(Bloomberg) -- A group of former FTX and Alameda Research employees have raised $17 million to build out a crypto exchange called Backpack, joining the ranks of startups seeking to fill a gap left by the collapse of their former employer Sam Bankman-Fried’s crypto empire. 

Backpack, a Dubai-based company which also offers a crypto wallet and an NFT collection Mad Lads, said it reached a $120 million valuation with the Series A round. Armani Ferrante, its chief executive officer and co-founder, was an early employee of Alameda Research. Another co-founder, Can Sun, was FTX’s former general counsel. Five of its 40-person workforce were former FTX employees. 

The exchange was launched in October 2023 and has gained a virtual-asset service provider license in Dubai. The funding round was led by Placeholder VC, a crypto venture firm, with participation from Wintermute, Robot Ventures, Selini Capital, Amber Group and others. The company is entering the US in select states. 

“Creating an exchange today is very different than creating an exchange a year or two years ago,” Ferrante said. “Especially after the catastrophe that was FTX, I think the bars are so much higher now.” 

For a period after FTX’s collapse, “we’ve gone into business meetings where counterparts, because of our former FTX work experience, have decided that it was too risky to work with us,” Sun said. “We’ve not seen that as much since then.” 

The Backpack exchange has more than 420,000 verified users globally, and is popular among Chinese-speaking users, the company said. “There’s a huge market in Asia for crypto trading venues,” Ferrante said. It reached $6.53 billion of one-side trading volume in February, according to the company.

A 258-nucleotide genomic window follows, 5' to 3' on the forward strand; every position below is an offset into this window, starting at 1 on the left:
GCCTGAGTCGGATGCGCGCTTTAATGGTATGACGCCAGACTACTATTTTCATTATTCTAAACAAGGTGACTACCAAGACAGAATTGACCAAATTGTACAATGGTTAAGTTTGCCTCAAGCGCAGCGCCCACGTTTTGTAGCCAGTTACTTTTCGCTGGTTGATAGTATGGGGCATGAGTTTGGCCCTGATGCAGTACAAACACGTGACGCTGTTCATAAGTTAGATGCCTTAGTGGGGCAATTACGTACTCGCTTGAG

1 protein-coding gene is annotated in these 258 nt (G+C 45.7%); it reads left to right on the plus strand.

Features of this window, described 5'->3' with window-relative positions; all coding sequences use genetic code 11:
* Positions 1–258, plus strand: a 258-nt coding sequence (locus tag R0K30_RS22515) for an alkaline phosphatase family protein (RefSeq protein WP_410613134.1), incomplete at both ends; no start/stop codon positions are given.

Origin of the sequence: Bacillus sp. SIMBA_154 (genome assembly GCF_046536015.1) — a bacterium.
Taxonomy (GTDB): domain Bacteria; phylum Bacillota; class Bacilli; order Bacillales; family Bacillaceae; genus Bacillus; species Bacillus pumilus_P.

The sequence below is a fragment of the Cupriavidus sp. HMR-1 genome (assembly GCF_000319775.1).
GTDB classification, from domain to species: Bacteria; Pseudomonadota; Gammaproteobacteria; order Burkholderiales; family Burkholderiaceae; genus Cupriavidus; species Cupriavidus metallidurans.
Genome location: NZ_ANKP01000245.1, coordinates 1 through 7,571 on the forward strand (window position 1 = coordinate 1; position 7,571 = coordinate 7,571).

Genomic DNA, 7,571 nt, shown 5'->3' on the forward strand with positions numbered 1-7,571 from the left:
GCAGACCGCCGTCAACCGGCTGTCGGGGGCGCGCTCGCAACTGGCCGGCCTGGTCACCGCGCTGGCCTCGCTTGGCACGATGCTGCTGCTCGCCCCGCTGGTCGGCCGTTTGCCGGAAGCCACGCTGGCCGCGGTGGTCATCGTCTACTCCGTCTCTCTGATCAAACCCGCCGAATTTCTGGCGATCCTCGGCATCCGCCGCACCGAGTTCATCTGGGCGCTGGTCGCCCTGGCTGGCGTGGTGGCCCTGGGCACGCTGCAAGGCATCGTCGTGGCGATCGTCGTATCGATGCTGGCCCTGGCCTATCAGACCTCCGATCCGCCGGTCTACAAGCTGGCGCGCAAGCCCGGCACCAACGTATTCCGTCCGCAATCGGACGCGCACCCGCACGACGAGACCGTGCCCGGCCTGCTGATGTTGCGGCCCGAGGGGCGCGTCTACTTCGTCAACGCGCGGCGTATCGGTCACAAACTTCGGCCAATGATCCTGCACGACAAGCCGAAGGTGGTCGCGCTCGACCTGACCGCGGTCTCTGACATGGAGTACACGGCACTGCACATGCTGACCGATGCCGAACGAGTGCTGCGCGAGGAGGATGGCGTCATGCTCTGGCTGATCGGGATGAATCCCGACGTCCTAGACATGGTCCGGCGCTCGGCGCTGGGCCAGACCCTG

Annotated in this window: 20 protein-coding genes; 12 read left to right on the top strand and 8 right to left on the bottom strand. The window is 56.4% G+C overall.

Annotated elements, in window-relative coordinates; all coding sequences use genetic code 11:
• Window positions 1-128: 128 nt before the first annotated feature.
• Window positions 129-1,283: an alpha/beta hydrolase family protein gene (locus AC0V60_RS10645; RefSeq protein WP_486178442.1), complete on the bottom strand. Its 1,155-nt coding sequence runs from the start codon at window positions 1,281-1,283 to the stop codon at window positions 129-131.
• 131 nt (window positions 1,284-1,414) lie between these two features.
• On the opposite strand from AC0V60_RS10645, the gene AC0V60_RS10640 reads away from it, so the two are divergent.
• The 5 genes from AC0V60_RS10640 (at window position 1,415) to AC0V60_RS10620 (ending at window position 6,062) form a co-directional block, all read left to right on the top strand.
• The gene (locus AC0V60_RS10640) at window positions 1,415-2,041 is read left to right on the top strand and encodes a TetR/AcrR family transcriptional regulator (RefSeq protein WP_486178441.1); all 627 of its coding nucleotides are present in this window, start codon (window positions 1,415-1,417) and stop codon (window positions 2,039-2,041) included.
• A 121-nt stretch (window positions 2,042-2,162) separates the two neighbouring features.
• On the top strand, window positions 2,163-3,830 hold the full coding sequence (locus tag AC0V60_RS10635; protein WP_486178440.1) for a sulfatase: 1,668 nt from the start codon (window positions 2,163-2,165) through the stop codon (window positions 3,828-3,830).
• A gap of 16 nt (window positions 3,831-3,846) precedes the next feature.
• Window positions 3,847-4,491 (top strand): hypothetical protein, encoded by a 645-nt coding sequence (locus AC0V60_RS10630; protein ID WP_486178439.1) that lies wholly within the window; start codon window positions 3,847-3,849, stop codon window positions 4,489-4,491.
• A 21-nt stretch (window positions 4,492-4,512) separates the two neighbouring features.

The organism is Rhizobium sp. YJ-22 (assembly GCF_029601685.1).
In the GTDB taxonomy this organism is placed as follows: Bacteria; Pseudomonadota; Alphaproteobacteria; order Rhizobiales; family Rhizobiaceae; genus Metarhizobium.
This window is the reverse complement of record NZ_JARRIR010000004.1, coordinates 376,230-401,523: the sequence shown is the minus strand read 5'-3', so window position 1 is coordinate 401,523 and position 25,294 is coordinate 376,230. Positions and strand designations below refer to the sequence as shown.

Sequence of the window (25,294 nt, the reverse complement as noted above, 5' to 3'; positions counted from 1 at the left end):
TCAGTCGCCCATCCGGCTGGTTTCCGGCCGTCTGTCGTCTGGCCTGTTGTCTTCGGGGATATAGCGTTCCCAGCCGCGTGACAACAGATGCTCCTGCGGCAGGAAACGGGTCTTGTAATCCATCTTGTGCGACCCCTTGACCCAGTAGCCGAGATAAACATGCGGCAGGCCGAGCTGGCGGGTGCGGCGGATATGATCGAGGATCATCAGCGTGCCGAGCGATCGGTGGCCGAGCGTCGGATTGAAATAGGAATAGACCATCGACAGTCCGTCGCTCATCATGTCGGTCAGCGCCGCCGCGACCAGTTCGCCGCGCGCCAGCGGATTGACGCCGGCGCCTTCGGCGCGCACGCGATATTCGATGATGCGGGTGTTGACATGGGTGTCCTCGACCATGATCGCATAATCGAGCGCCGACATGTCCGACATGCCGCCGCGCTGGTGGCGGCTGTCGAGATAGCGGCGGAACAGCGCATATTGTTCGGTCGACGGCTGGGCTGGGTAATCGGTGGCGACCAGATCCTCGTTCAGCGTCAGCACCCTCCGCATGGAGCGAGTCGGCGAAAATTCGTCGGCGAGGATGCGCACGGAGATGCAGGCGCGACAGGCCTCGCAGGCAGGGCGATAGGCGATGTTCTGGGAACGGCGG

Backpack is among recent debuts that are capitalizing on opportunities created by the demise of FTX. EDX Markets, the crypto-trading venue backed by Citadel Securities and Fidelity Digital Assets, went live last year and is expanding into Singapore. In Europe, Rulematch was launched in December, targeting financial institutions. 

Ferrante, who studied computer science at the University of California, Berkeley, got into crypto when he met Bankman-Fried and joined Alameda to work on its trading system during a brief stint in 2018. Later, he became a key developer on the Solana blockchain. A startup he created lost about 80% of its operating capital on FTX when the exchange failed.  

Sun testified during Bankman-Fried’s criminal trial in New York in October. He said he was unaware of the company’s misuse of customer funds until its final days and declined to come up with a legal justification to explain the missing customer money when asked by Bankman-Fried. Sun had a non-prosecution agreement with the US government. 

Claire Zhang, a former FTX employee and Ferrante’s wife, is also working for Backpack, focusing on operations. Another core team member, Tristan Yver, was formerly with FTX US. 

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